epoetin alfa (EPO, erythropoietin)
(e poe e' tin)
Epogen, Eprex (CAN), Procrit
Pregnancy Category C
Recombinant human erythropoietin
A natural glycoprotein produced in the kidneys, which stimulates RBC production in the bone marrow.
· Treatment of anemia associated with chronic renal failure, including patients on dialysis
· Treatment of anemia of renal failure requiring dialysis ages 1 mo–16 yr; not recommended for < 1 mo
· Treatment of anemia related to therapy with AZT in HIV-infected patients
· Treatment of anemia related to chemotherapy in cancer patients
· Reduction of allogenic blood transfusions in surgical patients
· Unlabeled use: Pruritus associated with renal failure; to decrease the number of RBC transfusions in critically ill infants who have anemia of prematurity, myelodysplastic syndrome, chronic inflammation associated with rheumatoid arthritis
Contraindications and cautions
· Contraindicated with uncontrolled hypertension; hypersensitivity to mammalian cell-derived products or to albumin human.
· Use cautiously with pregnancy, lactation.
Injection—2,000, 3,000, 4,000, 10,000, 20,000, 40,000 units/mL
· Anemia of chronic renal failure: Starting dose: 50–100 units/kg three times weekly, IV for dialysis patients and IV or subcutaneously for nondialysis patients. Reduce dose if Hct increases > 4 points in any 2-wk period. Increase dose if Hct does not increase by 5–6 points after 8 wk of therapy. For maintenance dose, individualize based on Hct, generally 25 units/kg three times weekly. Target Hct range 30%–36%.
· Treatment of anemia in HIV-infected patients on AZT therapy: For patients receiving AZT dose < 4,200 mg/wk with serum erythropoietin levels < 500 mU/mL, use 100 units/kg IV or subcutaneously three times/wk for 8 wk; when desired response is achieved, titrate dose to maintain Hct with lowest possible dose.
· Treatment of anemia in cancer patients on chemotherapy (Procrit only): 150 units/kg subcutaneously three times/wk; after 8 wk, can be increased to 300 units/kg.
· Reduction of allogenic blood transfusions in surgery: 300 units/kg/day subcutaneously for 10 days before surgery, on day of surgery, and 4 days after surgery. Ensure Hgb is > 10–< 13 g/dL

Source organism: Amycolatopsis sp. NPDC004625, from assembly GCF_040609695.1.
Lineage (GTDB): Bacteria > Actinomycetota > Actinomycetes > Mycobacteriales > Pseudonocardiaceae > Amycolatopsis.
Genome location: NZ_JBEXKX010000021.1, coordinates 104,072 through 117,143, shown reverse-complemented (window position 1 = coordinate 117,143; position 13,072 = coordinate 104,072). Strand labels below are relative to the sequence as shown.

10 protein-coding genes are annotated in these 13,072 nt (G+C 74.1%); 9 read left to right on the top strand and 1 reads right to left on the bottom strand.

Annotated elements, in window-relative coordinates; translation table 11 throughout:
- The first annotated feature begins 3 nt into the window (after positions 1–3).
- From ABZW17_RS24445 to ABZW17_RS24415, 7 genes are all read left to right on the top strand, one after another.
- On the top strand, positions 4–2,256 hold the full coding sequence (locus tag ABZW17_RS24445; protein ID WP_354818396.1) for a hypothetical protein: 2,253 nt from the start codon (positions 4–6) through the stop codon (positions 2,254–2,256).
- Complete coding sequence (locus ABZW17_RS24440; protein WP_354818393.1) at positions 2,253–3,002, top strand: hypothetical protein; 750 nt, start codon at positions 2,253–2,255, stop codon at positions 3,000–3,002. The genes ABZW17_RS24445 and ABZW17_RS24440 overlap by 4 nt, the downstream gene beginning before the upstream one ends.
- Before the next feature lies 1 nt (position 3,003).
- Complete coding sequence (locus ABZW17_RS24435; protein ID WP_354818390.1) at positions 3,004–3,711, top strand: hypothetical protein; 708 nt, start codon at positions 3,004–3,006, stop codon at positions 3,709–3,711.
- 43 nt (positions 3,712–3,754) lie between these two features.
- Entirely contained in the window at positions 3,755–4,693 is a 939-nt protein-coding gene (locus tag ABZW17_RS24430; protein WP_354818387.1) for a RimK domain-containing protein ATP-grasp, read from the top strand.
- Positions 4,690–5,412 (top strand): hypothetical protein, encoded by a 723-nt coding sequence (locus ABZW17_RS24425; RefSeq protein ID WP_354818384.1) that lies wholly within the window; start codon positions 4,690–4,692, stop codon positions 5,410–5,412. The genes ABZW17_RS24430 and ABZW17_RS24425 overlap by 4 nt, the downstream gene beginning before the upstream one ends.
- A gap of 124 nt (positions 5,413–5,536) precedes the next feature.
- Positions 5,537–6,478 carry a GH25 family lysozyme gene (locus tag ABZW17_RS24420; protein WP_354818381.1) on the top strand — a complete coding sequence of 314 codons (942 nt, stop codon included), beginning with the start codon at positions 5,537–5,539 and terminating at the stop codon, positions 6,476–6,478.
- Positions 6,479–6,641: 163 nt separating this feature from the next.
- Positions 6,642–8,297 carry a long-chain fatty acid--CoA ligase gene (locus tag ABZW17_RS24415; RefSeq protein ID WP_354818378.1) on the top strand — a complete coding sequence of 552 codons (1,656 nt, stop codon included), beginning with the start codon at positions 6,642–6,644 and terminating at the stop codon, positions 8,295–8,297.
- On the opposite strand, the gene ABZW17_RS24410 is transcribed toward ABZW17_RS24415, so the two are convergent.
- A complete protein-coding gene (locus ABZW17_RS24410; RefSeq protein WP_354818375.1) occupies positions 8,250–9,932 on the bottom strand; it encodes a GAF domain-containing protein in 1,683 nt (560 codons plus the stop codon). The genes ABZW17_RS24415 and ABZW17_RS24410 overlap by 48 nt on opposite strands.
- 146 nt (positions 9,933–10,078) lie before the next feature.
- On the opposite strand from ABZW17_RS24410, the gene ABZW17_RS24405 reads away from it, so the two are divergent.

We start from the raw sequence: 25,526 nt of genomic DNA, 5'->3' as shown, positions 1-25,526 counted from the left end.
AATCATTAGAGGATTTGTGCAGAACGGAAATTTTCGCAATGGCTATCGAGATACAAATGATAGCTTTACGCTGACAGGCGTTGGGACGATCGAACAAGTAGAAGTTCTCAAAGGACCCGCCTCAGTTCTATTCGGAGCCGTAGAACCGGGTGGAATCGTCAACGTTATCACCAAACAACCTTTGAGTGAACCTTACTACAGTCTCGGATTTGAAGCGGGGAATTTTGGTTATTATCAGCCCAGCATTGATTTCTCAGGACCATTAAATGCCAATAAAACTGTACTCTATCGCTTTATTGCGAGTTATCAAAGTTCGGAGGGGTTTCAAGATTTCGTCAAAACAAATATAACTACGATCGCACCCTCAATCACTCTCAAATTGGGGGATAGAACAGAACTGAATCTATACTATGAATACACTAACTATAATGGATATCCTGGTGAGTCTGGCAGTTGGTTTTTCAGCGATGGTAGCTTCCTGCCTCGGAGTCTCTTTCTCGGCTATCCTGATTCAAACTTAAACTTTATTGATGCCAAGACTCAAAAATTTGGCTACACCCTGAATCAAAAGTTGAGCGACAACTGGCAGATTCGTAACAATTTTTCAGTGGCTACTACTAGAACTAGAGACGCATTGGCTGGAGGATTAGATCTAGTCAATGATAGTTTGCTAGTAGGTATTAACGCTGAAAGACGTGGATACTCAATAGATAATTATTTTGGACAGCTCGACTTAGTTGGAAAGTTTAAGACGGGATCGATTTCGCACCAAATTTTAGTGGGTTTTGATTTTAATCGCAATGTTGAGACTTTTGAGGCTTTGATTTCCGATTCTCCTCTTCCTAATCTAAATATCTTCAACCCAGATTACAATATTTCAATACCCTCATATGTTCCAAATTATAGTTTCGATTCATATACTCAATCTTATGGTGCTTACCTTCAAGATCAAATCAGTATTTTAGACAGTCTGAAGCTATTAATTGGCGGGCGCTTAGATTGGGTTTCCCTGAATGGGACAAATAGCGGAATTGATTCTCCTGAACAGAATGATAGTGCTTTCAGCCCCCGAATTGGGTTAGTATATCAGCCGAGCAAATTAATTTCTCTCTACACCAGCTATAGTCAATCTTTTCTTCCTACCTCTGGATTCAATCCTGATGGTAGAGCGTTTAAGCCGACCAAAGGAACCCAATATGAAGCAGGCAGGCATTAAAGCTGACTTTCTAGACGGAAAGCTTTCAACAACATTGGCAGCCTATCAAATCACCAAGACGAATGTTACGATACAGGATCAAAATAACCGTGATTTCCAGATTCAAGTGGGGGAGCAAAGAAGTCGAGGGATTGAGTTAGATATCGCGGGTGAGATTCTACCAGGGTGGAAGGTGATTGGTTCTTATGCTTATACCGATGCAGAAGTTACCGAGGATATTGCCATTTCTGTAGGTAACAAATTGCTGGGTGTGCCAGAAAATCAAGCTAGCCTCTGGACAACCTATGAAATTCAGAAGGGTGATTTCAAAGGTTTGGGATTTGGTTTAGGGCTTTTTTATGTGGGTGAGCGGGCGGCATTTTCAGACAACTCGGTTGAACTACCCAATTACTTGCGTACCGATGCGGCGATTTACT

PEDIATRIC PATIENTS 1 MO–16 YR
· Chronic renal failure on dialysis: 50 mcg/kg IV or subcutaneously three times/wk.
· Anemia of prematurity: 25–100 units/kg/dose three times/wk.
Metabolism: Serum; T1/2: 4–13 hr
Distribution: Crosses placenta; enters breast milk
Preparation: As provided; no additional preparation. Enter vial only once; do not shake vial. Discard any unused solution. Refrigerate.
Infusion: Administer by direct IV injection or into tubing of running IV.
Incompatibilities: Do not mix with any other drug solution.
· CNS: Headache, arthralgias, fatigue, asthenia, dizziness, seizure, CVA, TIA
· CV: Hypertension, edema, chest pain
· GI: Nausea, vomiting, diarrhea
· Other: Clotting of access line
· History: Uncontrolled hypertension, hypersensitivity to mammalian cell-derived products or to albumin human, lactation
· Physical: Reflexes, affect; BP, P; urinary output, renal function; renal function tests; CBC, Hct, iron levels, electrolytes
· Confirm chronic, renal nature of anemia; not intended as a treatment of severe anemia or substitute for emergency transfusion.
· Gently mix; do not shake, shaking may denature the glycoprotein. Use only one dose per vial; do not reenter the vial. Discard unused portions.
· Do not give with any other drug solution.
· Administer dose three times per week. If administered independent of dialysis, administer into venous access line. If patient is not on dialysis, administer IV or subcutaneously.
· Monitor access lines for signs of clotting.
· Arrange for Hct reading before administration of each dose to determine dosage. If patient fails to respond within 8 wk of therapy, evaluate patient for other etiologies of the problem.
· Evaluate iron stores prior to and periodically during therapy. Supplemental iron may need to be ordered.
· Institute seizure precautions.
· Drug must be given three times per week and can only be given intravenously, subcutaneously, or into a dialysis access line. Prepare a schedule of administration dates.
· Keep appointments for blood tests necessary to determine the effects of the drug on your blood count and to determine dosage.
· Maintain all of the usual activities and restrictions that apply to your chronic renal failure. If this becomes difficult, consult with your health care provider.
· You may experience these side effects: Dizziness, headache, seizures (avoid driving or performing hazardous tasks); fatigue, joint pain (may be medicated); nausea, vomiting, diarrhea (proper nutrition is important).
· Report difficulty breathing, numbness or tingling, chest pain, seizures, severe headache.
Adverse effects in Italic are most common; those in Bold are life-threatening.